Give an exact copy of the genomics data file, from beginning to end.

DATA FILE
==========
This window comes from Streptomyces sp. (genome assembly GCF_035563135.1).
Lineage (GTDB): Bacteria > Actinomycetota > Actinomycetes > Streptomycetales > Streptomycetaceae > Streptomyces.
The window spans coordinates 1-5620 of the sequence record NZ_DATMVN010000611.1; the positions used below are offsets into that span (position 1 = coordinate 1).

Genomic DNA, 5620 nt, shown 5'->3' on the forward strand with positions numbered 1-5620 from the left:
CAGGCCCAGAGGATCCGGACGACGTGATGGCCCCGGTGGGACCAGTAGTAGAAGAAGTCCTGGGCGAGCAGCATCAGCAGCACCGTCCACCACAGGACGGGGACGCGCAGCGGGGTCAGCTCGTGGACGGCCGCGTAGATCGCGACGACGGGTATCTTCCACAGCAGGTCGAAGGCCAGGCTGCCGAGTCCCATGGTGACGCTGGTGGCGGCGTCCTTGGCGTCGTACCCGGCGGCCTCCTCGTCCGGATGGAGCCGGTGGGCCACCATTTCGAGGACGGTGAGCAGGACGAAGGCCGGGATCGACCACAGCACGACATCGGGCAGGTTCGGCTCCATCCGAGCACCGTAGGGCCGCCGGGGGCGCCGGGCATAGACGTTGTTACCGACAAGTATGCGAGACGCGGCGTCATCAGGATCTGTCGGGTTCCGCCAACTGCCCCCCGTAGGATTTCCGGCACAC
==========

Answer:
This window comes from Streptomyces sp. (genome assembly GCF_035563135.1).
Lineage (GTDB): Bacteria > Actinomycetota > Actinomycetes > Streptomycetales > Streptomycetaceae > Streptomyces.
The window spans coordinates 1-5620 of the sequence record NZ_DATMVN010000611.1; the positions used below are offsets into that span (position 1 = coordinate 1).

Genomic DNA, 5620 nt, shown 5'->3' on the forward strand with positions numbered 1-5620 from the left:
CAGGCCCAGAGGATCCGGACGACGTGATGGCCCCGGTGGGACCAGTAGTAGAAGAAGTCCTGGGCGAGCAGCATCAGCAGCACCGTCCACCACAGGACGGGGACGCGCAGCGGGGTCAGCTCGTGGACGGCCGCGTAGATCGCGACGACGGGTATCTTCCACAGCAGGTCGAAGGCCAGGCTGCCGAGTCCCATGGTGACGCTGGTGGCGGCGTCCTTGGCGTCGTACCCGGCGGCCTCCTCGTCCGGATGGAGCCGGTGGGCCACCATTTCGAGGACGGTGAGCAGGACGAAGGCCGGGATCGACCACAGCACGACATCGGGCAGGTTCGGCTCCATCCGAGCACCGTAGGGCCGCCGGGGGCGCCGGGCATAGACGTTGTTACCGACAAGTATGCGAGACGCGGCGTCATCAGGATCTGTCGGGTTCCGCCAACTGCCCCCCGTAGGATTTCCGGCACAC